RESEARCH AND PRACTICE
IN HUMAN RESOURCE MANAGEMENT
[pic] • Volume 16: Issue 2 • Editorial • Keynote • Articles • Research Note • Reviews Highlight, copy & paste to cite: Pio, E. (2008). Threads of Constraint: Ethnic Minority Migrant Women and Employment, Research and Practice in Human Resource Management, 16(2), 25-40.
Threads of Constraint: Ethnic Minority Migrant Women and Employment Edwina Pio Abstract Nations, organisations and ethnic minority migrants are compelled to deal with issues emerging from the perceptions and politicisation of ethnicity. Issues of ethnicity are often fore grounded in the zone of work where the complexities of migration, ethnicity,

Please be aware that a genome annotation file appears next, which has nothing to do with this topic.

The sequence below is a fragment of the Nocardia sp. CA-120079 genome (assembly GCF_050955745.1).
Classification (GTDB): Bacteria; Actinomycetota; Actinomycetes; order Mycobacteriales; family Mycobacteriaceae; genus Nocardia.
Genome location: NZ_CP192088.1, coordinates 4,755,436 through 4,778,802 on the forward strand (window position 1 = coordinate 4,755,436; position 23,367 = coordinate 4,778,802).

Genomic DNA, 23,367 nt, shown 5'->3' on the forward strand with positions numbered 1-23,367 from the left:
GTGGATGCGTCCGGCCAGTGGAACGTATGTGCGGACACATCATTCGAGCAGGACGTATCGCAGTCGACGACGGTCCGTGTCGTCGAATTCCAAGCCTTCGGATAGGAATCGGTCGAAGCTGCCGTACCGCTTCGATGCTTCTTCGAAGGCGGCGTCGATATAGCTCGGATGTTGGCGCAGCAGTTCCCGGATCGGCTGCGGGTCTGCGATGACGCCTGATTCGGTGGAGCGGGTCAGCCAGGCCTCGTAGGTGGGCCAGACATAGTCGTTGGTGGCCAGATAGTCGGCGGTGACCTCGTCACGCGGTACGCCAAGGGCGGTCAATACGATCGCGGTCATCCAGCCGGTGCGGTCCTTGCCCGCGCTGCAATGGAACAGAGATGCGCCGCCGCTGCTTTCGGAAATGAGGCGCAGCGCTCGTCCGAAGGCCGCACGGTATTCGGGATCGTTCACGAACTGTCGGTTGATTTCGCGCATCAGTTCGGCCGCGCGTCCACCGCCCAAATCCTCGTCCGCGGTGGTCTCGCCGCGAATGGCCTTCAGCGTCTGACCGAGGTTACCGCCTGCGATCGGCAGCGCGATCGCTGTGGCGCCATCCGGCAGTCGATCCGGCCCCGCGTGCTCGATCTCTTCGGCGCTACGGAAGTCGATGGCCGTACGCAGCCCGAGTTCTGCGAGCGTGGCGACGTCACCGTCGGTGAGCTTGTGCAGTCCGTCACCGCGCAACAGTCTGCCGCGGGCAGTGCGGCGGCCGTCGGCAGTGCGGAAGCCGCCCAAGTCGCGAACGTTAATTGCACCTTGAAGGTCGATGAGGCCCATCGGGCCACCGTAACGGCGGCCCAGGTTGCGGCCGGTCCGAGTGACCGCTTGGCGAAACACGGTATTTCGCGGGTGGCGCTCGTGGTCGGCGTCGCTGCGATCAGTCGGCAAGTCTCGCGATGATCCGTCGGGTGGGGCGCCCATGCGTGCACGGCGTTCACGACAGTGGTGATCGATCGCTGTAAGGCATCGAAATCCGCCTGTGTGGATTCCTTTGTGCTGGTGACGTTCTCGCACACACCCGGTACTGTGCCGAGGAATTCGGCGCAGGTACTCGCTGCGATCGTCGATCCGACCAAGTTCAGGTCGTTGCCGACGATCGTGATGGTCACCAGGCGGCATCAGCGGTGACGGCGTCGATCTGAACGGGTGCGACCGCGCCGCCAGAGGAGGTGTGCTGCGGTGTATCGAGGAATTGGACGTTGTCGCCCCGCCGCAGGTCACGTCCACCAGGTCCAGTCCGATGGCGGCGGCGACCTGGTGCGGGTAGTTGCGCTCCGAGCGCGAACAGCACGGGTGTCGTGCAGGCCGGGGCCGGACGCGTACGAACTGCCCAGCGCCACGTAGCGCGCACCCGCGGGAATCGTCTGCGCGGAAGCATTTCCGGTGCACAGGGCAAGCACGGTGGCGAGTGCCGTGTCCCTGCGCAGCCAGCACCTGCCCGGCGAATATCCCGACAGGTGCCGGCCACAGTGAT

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Census records of Indians in NZ show their increasing numbers thus: in 1881, six were recorded, in 1991 there were 30,609, and in 2006 there were 104, 583 Indians (Census 2006, Pio 2008). Similarly, Asians, (who include for example Indians and Chinese) show a growth in numbers in NZ as evidenced by census records: three per cent of the population in 1991, five per cent in 1996, 6.6 per cent in 2001, and 9.2 per cent in 2006. In the early and mid twentieth century, those ethnic minority women who worked primarily did so in family businesses such as market gardens and corner stores (Pio 2008). Nevertheless, in the current century, employed ethnic minority women in employment include: bank workers, call centre operators, care givers, check out operators in supermarkets, doctors, librarians, nurses, pharmacists, teachers and teaching aides. Globally, women in the workforce have been increasing over the last few decades with part time and contractual work, flexible timings and dual career households. In a similar fashion the numbers of ethnic minority women in the workforce have soared, yet their employment experiences are frequently quite different from those of white women or women of the majority culture (Pio 2008). Many ethnic minority women face the prospect of being differentiated on the basis of their visible diversity discriminators such as skin colour and physiological appearance making it a challenge to secure work in line with their skills and